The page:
My father has Alzheimers, and may need to be institutionalized. They have about $150K in cash remaining, and a $300K house. Is there a way to protect some of their assets to provide for my mother and handicapped (dependent) sister after he is gone? We are concerned that the cash will be gone within a year, and that my mother will not be able to sell the house without the state taking the proceeds. But she will not be able to afford the taxes and utilities on their current house when he dies.
Congratulations. You are planning in advance. The earlier you start, the more options you will have. You need to schedule a consultation with a local Elder Law planning attorney. The Avvo search tool may be of help.
In the link you will find a questionnaire that once filled out, will be very useful when you prepare your initial consultation. Good luck!
Douglass Lodmell is the nations #1 Asset Protection attorney and has clients in all 50 states, protecting over $4 Billion in client assets. Answers given by him in this forum do not establish an attorney-client relation. He advises to seek a specialized attorney in the area of your interest for legal representation.
The medicaid laws are complex and strict, so you need an attorney with experience in this area. Some possibilities to protect assets for a spouse remaining outside of the nursing home as well as a special needs child have been created by Congress. However, taking advantage of these possibilities must be done correctly or your father may be disqualified for medicaid when he needs it.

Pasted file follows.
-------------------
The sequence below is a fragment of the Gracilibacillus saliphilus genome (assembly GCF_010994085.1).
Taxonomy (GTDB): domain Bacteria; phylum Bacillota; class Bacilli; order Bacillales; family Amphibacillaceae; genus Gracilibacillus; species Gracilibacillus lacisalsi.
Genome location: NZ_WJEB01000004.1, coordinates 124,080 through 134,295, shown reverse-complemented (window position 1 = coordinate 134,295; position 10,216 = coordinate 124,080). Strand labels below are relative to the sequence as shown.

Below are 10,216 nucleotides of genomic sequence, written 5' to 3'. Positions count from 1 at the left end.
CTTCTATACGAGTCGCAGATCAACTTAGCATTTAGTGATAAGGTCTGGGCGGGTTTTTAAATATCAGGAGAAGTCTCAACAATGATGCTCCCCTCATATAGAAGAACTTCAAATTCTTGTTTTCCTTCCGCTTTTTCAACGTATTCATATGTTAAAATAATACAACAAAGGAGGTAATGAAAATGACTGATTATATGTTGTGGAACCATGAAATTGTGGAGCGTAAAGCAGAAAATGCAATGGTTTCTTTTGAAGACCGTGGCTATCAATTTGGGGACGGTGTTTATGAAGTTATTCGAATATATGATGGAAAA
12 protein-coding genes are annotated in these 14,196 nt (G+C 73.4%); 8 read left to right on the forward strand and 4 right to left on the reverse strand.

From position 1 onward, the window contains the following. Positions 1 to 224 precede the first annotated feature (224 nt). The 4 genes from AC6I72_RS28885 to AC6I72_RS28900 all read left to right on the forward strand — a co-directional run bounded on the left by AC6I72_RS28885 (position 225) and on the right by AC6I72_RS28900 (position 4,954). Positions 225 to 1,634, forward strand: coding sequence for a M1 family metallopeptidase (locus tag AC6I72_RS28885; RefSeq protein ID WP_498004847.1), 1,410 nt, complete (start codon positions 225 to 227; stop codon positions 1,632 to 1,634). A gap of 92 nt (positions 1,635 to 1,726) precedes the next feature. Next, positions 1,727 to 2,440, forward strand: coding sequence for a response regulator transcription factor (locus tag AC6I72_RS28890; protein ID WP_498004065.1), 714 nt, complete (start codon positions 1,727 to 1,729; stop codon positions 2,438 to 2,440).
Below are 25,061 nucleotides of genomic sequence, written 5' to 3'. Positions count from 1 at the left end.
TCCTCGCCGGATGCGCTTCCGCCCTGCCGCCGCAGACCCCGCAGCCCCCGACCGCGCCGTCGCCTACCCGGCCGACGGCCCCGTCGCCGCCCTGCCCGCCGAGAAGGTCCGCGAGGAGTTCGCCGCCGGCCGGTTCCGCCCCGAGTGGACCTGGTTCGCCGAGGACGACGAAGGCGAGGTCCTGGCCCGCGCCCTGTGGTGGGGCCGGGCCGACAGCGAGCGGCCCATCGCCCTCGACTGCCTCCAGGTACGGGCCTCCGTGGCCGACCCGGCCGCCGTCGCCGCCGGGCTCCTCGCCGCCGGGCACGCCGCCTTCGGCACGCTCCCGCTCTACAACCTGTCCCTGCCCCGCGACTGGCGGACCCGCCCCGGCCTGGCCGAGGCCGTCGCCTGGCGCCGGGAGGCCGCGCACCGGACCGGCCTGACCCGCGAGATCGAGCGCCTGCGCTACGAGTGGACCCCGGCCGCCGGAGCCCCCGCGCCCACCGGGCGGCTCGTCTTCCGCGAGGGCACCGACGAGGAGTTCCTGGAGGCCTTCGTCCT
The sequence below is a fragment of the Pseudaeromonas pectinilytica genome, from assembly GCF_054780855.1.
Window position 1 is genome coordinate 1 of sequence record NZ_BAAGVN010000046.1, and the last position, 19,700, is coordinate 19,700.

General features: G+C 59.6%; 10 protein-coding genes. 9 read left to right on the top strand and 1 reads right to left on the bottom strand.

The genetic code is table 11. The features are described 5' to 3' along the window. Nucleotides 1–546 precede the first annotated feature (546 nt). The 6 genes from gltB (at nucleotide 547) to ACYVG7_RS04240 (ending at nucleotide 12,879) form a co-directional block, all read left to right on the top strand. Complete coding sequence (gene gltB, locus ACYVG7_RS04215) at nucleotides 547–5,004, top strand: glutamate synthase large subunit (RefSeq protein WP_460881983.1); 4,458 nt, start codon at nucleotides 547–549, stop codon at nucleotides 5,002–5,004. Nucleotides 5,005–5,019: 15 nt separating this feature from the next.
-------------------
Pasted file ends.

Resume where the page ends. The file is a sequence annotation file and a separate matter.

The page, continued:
Planning ahead of time is crucial so get yourself a good elder law attorney!
You should work with an attorney in tandem with a financial planner or accountant so that whatever needs to be done is uniform and works as intended. Quite often, one seeks advice from an attorney and then does something else when they talk to financial planner, and vice-versa. Having everyone on the same page is crucial to your intent to provide a successful plan for your parents and sister.
The foregoing is not legal advice nor is it in any manner whatsoever meant to create or impute an attorney/client relationship.
First, a word of caution: Medical laws are exceedingly complex and proper planning should not be taken lightly. You absolutely need to consult an Elder Law attorney - preferably a Certified Elder Law Attorney. Fortunately, you have the foresight to seek questions to your answers sooner than later.
Medicaid (referred to Medical Assistance at the state level) is a complex web of regulations and policy interpretations. However, there are certain provisions referred to as the "spousal impoverishment provisions" that are designed to protect the Community Spouse.
An Elder Law Attorney can work with you to maximize your parents' resources in an effort to assure your mom has what she needs to provide for herself.
This is NOT legal advice. The information contained herein is observational and for reference only. These posts are in no way intended as legal advice or counsel. Further, I am not your attorney and you are not my client. I bear no duty to provide counsel, representation or advice to you in any way. The statements I provide in this posting on Avvo do not in any way constitute an attorney-client relationship. Further, these statements are general in nature and made based on the limited facts presented by you, the Poster. Nothing I've written here should be relied upon when making legal decisions. It is your responsibility to consult an appropriately qualified attorney to seek legal advice.
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